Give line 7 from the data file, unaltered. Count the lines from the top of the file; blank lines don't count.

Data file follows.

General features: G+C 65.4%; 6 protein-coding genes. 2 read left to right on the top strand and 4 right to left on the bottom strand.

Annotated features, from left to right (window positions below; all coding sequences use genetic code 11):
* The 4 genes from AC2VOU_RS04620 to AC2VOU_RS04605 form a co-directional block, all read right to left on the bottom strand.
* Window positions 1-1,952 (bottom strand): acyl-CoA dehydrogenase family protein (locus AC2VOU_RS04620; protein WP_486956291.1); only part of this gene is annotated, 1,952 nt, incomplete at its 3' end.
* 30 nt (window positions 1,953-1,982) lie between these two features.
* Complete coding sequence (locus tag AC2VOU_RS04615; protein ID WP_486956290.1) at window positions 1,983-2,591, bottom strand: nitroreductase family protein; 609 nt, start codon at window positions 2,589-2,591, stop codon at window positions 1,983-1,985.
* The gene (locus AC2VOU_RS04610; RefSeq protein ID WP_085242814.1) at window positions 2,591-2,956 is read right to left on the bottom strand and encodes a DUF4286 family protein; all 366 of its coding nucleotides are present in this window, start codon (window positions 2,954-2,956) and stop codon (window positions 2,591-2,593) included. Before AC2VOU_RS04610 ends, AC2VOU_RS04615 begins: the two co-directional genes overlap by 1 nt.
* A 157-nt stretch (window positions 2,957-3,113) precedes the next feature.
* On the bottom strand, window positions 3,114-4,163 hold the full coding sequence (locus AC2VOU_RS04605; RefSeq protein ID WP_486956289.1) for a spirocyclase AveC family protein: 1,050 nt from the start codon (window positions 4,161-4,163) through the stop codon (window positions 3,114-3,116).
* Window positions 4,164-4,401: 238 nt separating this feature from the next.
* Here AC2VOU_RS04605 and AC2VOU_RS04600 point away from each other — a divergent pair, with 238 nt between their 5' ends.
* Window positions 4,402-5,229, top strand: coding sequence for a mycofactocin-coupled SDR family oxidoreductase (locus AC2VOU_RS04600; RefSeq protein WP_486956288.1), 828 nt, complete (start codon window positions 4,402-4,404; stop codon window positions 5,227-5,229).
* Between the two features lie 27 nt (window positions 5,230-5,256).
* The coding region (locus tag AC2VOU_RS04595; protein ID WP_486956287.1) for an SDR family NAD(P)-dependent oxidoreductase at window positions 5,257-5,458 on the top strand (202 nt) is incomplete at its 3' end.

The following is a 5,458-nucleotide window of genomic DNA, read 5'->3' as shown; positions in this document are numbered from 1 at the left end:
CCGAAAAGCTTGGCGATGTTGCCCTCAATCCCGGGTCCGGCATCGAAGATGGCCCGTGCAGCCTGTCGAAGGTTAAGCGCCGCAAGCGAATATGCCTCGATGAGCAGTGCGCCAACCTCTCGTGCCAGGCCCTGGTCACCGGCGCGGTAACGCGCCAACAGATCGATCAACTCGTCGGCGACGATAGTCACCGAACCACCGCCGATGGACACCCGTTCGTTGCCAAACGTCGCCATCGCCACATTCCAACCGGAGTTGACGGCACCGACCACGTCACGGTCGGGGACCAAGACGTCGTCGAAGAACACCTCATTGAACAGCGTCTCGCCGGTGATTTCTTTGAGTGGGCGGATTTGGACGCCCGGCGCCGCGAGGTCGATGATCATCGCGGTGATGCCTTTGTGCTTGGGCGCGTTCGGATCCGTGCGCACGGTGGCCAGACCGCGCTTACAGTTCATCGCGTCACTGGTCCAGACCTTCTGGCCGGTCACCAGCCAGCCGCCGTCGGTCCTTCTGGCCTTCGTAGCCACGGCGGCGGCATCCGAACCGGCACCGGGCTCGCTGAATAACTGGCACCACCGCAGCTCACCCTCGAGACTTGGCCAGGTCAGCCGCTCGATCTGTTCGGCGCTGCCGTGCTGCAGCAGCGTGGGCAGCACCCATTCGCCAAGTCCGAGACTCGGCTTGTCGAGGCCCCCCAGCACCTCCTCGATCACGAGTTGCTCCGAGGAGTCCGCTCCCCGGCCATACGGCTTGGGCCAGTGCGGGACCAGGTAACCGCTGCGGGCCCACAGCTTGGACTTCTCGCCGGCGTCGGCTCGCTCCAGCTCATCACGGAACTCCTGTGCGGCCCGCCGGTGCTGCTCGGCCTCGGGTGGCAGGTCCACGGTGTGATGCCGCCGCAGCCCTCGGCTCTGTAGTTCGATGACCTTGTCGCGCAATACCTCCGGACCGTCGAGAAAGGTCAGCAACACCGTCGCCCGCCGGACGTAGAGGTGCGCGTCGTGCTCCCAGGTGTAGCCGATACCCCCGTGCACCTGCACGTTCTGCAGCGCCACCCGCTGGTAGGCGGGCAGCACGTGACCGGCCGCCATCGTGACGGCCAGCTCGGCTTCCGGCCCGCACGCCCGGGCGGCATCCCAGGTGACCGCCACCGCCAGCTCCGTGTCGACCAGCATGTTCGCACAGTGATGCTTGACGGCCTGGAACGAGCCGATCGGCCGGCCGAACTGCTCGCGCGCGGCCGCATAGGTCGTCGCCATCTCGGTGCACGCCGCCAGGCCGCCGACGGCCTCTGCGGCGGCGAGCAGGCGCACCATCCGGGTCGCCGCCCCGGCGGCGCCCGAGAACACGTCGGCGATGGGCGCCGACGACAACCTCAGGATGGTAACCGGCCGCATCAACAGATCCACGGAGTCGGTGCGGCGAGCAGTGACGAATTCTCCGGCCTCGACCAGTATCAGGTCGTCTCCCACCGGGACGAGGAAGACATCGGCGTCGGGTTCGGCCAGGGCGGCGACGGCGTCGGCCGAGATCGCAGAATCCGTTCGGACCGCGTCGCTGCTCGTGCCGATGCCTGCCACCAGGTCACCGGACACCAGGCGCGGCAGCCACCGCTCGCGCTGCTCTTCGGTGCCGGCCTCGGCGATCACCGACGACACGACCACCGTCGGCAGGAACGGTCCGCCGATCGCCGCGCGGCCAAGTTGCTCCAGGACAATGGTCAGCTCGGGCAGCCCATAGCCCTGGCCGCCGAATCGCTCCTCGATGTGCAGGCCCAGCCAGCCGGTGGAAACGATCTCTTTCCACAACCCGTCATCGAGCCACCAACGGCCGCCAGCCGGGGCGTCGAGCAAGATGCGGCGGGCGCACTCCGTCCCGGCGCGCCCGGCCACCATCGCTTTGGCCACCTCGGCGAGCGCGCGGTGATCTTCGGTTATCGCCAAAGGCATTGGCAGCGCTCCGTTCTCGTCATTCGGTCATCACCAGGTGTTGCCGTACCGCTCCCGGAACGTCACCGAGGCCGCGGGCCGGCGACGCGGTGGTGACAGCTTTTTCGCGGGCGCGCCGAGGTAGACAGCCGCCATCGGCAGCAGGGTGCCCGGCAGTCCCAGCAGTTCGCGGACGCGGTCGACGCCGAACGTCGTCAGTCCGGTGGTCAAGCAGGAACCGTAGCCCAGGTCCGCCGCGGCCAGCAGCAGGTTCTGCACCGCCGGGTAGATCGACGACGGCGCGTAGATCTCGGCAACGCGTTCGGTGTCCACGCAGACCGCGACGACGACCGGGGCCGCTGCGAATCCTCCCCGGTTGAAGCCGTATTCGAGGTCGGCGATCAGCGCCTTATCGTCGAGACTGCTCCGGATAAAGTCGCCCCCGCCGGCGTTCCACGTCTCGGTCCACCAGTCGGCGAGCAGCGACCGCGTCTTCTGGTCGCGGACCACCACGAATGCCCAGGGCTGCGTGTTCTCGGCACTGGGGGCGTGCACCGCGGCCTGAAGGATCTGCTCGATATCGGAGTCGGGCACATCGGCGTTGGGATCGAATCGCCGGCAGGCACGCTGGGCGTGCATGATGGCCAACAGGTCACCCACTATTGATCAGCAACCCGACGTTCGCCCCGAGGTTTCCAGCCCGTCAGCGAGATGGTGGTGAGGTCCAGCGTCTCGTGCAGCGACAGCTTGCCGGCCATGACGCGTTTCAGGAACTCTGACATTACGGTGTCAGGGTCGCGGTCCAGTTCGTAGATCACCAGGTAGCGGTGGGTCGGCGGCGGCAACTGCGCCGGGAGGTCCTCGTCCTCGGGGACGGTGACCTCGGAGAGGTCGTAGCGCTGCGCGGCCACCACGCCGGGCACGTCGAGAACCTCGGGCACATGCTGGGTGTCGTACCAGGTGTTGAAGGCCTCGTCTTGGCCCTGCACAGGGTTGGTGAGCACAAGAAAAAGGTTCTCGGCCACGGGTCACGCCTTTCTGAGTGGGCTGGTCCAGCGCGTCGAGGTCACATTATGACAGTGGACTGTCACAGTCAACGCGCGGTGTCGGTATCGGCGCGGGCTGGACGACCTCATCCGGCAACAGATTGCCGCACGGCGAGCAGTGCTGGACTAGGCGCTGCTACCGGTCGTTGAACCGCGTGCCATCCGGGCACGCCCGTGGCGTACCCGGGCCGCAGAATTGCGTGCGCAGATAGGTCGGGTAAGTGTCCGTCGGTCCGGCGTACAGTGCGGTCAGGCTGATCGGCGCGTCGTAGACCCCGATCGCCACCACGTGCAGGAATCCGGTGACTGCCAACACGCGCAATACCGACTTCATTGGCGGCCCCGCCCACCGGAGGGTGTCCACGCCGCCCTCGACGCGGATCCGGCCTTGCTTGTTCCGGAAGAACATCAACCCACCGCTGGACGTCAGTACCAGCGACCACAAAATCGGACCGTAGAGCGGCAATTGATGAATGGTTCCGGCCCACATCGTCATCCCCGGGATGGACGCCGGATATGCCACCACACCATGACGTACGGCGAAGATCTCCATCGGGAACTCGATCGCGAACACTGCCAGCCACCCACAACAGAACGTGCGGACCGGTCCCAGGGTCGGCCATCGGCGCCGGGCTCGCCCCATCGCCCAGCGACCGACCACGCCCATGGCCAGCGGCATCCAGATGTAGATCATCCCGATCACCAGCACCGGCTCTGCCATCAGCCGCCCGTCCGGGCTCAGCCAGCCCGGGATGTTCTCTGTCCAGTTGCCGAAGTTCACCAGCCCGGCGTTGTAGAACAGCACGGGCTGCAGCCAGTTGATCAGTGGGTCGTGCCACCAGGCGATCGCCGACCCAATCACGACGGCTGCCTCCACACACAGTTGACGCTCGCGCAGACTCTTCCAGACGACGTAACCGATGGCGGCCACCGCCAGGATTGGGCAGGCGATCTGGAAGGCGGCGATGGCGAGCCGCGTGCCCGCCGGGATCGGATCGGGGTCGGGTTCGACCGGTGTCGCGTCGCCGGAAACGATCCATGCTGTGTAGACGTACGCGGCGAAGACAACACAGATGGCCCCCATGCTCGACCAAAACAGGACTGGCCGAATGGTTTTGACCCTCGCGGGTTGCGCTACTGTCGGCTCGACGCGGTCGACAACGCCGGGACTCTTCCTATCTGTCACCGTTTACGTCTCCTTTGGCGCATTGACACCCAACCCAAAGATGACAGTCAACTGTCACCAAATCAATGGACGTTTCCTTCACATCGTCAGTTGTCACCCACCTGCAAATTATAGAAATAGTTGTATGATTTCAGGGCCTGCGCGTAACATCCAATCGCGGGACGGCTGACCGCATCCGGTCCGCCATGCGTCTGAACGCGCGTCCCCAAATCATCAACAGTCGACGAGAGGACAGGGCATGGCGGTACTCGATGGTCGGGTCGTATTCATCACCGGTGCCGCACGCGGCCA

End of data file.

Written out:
* The gene (locus AC2VOU_RS04610; RefSeq protein ID WP_085242814.1) at window positions 2,591-2,956 is read right to left on the bottom strand and encodes a DUF4286 family protein; all 366 of its coding nucleotides are present in this window, start codon (window positions 2,954-2,956) and stop codon (window positions 2,591-2,593) included. Before AC2VOU_RS04610 ends, AC2VOU_RS04615 begins: the two co-directional genes overlap by 1 nt.